Mills said that knowing the ship channel will be dredged allows him to go after trade agreements with Mexican officials. He said the Port of Victoria, a shallow-draft port in Victoria, Texas, was an inspiration in this regard.
“The Port of Victoria was in just as bad a shape as Port Mansfield. But, thanks to the Eagle Ford Shale, they now have 16 barges a day coming in with oil. Each barge is equivalent to 33 trucks of oil. The Port of Victoria has become the second busiest shallow port in the country. Well, Mexico has a shale play bigger, than the Eagle Ford Shale, the Burgos Basin, and we are the nearest port.”
Mills said there was another project where The Shepherd Group was of “great assistance.” It involved legislation to allow Port Mansfield homeowners to lease their land for 99 years, rather than the traditional 50 years.
“At Port Mansfield, people own their home but lease the land. In a way it is similar to McDonald’s, which owns its restaurants but leases the land. It could be that Port Mansfield is the only community in Texas where the government is effectively the landowner,” Mills explained.
“A few years ago we tried to get the Legislature to allow 99 year leases but we got no traction. So, our board of directors commissioned The Shepherd Group and they worked on legislation with Representative Guillen and Senator Lucio. Now, a 50 year lease can be extended to 99 years, which gives peace of mind to residents who want to pass on their home to their children.”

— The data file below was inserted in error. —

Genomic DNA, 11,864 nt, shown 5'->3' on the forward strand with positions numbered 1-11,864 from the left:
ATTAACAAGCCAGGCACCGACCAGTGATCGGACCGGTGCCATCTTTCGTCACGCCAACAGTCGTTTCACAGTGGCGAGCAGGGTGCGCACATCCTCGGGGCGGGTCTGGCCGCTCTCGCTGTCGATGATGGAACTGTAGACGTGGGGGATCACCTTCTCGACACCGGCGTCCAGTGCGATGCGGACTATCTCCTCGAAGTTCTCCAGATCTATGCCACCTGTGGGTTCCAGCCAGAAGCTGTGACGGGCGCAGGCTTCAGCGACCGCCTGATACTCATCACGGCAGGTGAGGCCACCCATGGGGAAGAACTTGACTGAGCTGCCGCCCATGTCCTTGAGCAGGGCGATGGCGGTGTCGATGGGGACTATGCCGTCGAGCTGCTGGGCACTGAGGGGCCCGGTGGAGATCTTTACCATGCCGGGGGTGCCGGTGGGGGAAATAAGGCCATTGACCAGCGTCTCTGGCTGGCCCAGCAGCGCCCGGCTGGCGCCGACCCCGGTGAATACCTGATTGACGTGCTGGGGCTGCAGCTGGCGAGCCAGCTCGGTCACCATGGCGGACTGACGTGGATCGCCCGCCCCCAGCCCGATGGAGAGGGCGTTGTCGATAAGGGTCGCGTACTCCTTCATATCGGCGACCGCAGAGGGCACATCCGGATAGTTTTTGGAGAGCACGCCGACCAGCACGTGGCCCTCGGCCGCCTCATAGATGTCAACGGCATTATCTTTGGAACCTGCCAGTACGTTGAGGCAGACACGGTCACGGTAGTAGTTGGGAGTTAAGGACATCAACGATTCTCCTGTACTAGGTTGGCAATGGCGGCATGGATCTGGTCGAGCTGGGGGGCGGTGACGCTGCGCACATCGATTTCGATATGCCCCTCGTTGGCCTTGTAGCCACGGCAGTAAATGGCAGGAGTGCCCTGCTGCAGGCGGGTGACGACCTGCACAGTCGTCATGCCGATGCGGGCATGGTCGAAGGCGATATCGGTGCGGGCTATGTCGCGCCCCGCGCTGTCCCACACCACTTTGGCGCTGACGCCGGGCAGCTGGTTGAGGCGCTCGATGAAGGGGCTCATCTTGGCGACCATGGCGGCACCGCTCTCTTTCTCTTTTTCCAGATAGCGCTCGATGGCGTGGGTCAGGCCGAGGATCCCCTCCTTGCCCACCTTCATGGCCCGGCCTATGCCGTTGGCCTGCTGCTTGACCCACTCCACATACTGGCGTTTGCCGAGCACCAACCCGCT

Mills noted that of nine bills related to sea ports, Governor Abbott vetoed eight. “He did not sign the bill but he allowed it to become law. It was good public policy because they government should not get in the way.”
Speaking about Willacy County Navigation District’s work with The Shepherd Group, Mills said: “I have to say The Shepherd Group has been invaluable to us. They are advocates, they interact with a lot of politicians, even in Mexico. They were the driving force that made sure people were listening to us regarding the lease issue. They have the ear of the people that matter. It is all about relationships, which they have had for decades, their advocacy has been tremendous for us.”
Mills added: “When I got here, it was Willacy County, huh, where is that. Now, they are paying attention to us.”